Elevator Music

Bishop Nehru's recent album paves a progressive path for hip-hop

Elevator+Music

Twenty-one-year-old rapper Bishop Nehru released his sixth album, “Elevators: Act I & II”, a compilation of dreamy beats and soulful sounds, on March 16th.

This album, similar to his previous works, is short but significant in its groovy melodies. “Elevators” is only thirty one minutes long and consists of twelve songs. It is split into two equal parts “Act I: Ascencion” and “Act II: Free Falling”.

The album opens with the one minute intro “Act I: Ascencsion,” which highlights a conversation between Nehru and an elevator attendant. The interaction is set to the distant sound of gentle flutes and idle lobby chatter. The interesting introduction draws listeners in and sets up the premise of a story.

The second song on the album, “Driftin’” is based on the same enchanting flutes that were introduced in the first track. The elegant melody is accompanied by a smooth bass line and resembles a soulful yet dreamlike state of mind. Lyrically, Nehru incorporates well-constructed rhymes that are easy on the ears. He cleverly references past albums, his release patterns, and sports and pop culture stars.

“Up, up & Away” closes out Act I of “Elevators” and displays the musical talents of Lion Babe, the only feature on the entire album. The song continues to exhibit a mellow and relaxing sound with it’s dreamy beat and laid back lyrics. It i’s an anthem of hope that closes with a juxtaposing yet delicate electric guitar riff.

The entire first Act of the album, produced by Kaytranada, a popular canadian DJ, outlines Nehru’s struggle and effort to forge a unique path and style in the music industry. It represents his ascension into his individual musical style in the music world. Songs like “No Idea” highlight Nehru’s confidence in his untapped potential and his minor explosion into hip hop stardom as a result of his own perseverance.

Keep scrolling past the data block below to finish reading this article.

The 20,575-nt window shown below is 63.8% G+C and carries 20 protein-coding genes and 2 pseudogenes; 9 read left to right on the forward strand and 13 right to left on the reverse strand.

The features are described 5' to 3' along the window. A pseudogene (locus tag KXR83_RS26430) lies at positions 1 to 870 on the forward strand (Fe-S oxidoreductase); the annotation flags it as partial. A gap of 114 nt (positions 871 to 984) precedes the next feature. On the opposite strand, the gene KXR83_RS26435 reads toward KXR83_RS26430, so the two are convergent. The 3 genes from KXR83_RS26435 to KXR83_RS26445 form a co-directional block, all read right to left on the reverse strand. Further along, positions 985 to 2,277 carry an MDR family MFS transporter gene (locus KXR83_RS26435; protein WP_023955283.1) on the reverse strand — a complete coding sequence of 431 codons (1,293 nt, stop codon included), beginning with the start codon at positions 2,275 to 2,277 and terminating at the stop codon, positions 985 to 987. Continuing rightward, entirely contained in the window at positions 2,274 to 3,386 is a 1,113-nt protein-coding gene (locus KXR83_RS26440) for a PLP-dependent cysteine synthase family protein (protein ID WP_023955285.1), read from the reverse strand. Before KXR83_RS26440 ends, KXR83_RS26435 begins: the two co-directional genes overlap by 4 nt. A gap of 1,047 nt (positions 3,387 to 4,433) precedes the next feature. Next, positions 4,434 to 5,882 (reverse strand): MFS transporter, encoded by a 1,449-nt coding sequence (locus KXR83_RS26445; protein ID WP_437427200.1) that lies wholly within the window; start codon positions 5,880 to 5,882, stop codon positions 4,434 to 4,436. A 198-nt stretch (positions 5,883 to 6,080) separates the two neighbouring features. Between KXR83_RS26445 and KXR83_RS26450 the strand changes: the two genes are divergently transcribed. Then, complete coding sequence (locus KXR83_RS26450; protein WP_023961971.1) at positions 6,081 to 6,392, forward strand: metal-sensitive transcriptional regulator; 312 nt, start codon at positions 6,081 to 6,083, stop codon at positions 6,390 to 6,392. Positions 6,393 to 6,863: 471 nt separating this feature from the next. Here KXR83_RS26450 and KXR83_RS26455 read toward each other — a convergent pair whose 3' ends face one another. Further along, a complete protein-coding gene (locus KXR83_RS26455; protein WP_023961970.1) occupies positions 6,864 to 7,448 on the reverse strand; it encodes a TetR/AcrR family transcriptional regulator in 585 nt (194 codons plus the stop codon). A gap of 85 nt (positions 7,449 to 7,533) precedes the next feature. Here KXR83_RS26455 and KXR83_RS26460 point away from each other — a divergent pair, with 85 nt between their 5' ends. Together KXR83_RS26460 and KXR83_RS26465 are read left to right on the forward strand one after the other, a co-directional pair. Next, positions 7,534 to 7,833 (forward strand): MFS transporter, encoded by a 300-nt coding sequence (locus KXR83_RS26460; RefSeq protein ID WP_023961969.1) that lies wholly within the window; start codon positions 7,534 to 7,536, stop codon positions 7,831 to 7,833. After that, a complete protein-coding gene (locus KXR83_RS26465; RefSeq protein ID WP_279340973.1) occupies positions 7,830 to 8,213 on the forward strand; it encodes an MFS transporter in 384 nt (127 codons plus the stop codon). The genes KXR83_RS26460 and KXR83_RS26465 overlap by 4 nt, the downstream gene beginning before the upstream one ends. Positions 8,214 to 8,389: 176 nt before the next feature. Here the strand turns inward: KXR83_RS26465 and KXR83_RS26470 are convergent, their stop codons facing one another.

Nehru believes that his individuality stems from his creative process, in which he aims to produce something new each year.

I tried to take that inspiration from Kanye, and try to think outside the box and try to do something that nobody would do,” Nehru said in an interview with Billboard. “I feel like I already know what I can do as far as the lines of music theory, and making a good project that people would like on a lyrical level. So I kind of want to experiment with different things and have fun with that as well.”

The second half of the album was produced entirely by MF Doom, an English hip hop artist and record producer. After the introduction, Act II of “Elevators” opens with the song “Taserz.”, a more fast-paced song with a jazz fusion feel.

The tenth song on the album, “Potassium” is clearly a standout track. It’s full of peppy notes and achieves a balance between sounding cutting age yet simultaneously unaffected by the current desperation of today’s artists to produce songs that sound original. Everything from it’s catchy rhymes to it’s groovy beat is an exciting success.

Act II of the album, “Free Falling”, is more jumpy and gritty than the first half, but is still backed by the same soulful and authentic feel. This Act is a representation of the New York Rapper’s reacclimation to reality and the necessary business deals and obligations he must endure to be realistically successful in this day and age.

The album finds its origin in a dream that Nehru once had.

“Well, I pretty much had a dream where I was in an elevator that was climbing up really high floors and then dropping. It just kept going up and down, up and down, up and down, until I figured out how to get out of the elevator. I had to push the button to where it got to the floor. That’s how I stopped it from free-falling. It took me a while to figure it out,” Nehru said to Billboard. “Just the feeling of that, it was something that I felt was significant, and I had to figure out what the dream was about… So I pretty much put it into the music and the title.”

Though previously deemed the “future” of rap by popular rapper Nas, Nehru has yet to become a household name as hid subtle yet significant album deserves a new level of recognition.